Sunday, February 12, 2017

How Ibrutinib and other perhaps other BTK inhibitor work over time in CLL (chronic lymphocytic leukemia)

At ASH 2016 in San Diego, CA, I had the honor of once again interviewing Dr. Wiestner from the NIH (National Institute of Health) about the prototype BTK inhibitor, ibrutinib and how and why it works so well in CLL.

We have known for a while that for its survival and well-being, our cancer is dependent on BCR (B cell receptor) signaling. Blocking BTK (Bruton’s Tyrosine Kinase), blocks that BCR signaling and that blocking usually leads to our cancer’s retreat.

This is a well-understood critical tenet of why ibrutinib works as well as it does, but it is hardly the whole story as we are learning over time.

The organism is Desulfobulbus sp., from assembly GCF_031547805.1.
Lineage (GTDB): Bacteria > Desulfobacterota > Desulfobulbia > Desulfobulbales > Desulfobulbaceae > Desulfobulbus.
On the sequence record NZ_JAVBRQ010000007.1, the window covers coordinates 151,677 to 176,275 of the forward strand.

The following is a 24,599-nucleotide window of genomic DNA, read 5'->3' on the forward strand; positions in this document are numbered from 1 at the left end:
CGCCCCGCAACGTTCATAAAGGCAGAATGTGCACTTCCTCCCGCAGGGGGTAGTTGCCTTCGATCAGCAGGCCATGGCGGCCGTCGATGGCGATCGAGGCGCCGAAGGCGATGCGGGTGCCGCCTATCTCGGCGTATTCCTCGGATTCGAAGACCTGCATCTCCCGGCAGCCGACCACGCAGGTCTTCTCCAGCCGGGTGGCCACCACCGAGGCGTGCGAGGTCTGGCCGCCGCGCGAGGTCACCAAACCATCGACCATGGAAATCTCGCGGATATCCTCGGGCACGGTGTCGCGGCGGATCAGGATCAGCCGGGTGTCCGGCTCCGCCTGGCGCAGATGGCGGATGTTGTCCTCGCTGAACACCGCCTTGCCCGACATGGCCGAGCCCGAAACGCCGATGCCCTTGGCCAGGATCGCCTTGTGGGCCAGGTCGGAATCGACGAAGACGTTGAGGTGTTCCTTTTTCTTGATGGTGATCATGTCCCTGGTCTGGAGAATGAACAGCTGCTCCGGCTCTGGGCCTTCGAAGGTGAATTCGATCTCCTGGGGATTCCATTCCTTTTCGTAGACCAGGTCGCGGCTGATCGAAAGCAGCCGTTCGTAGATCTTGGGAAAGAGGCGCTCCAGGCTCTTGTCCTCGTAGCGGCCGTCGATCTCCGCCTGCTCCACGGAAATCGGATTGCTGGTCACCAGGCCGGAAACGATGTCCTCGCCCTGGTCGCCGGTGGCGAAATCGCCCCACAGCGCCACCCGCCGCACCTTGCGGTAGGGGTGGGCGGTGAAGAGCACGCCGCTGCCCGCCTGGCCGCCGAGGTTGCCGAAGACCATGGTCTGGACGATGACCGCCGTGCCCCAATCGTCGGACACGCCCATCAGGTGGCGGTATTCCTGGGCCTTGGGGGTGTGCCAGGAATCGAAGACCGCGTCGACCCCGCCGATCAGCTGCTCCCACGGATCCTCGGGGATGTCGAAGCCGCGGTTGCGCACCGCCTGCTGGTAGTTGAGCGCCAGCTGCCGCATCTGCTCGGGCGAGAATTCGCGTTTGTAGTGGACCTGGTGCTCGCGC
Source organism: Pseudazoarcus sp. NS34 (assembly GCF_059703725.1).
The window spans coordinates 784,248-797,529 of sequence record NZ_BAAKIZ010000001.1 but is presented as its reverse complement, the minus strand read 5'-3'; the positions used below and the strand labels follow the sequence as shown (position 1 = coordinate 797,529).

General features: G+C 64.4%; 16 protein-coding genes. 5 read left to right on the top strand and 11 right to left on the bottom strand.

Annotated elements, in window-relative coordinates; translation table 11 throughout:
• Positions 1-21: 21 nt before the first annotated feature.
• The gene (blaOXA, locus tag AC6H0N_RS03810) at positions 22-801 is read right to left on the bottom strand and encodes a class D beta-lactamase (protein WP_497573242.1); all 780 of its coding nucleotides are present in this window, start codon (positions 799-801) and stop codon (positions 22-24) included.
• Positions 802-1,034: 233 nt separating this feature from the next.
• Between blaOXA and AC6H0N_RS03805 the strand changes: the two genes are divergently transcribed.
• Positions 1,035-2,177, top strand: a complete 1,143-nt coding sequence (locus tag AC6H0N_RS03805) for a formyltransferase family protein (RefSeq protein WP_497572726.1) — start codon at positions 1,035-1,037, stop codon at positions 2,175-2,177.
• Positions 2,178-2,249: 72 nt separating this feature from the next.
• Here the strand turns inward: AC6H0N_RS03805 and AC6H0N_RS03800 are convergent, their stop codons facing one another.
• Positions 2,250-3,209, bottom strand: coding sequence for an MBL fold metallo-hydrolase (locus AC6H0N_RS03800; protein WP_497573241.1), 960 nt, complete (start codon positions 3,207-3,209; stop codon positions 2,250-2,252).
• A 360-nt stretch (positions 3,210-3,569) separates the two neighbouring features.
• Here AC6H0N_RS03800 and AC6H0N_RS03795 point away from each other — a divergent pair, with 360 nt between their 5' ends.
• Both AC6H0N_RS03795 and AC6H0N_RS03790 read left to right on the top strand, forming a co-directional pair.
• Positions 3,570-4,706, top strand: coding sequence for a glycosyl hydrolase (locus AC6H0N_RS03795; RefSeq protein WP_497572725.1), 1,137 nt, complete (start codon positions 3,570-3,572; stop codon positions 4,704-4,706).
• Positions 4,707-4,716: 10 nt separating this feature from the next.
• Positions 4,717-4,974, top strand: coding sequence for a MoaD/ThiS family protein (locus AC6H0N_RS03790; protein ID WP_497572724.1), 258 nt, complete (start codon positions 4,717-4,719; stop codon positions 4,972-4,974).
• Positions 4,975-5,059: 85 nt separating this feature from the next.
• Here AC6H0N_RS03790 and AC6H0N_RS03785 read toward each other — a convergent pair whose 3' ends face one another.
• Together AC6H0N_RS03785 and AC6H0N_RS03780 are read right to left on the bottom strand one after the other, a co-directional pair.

At the NIH, Dr. Wiestner and his team not only did some of the earliest clinical research on ibrutinib, but also has been doing the bench science on exactly how it works and its impact changes over time.

Please enjoy the interview here:

Stay strong.

We are all in this together.


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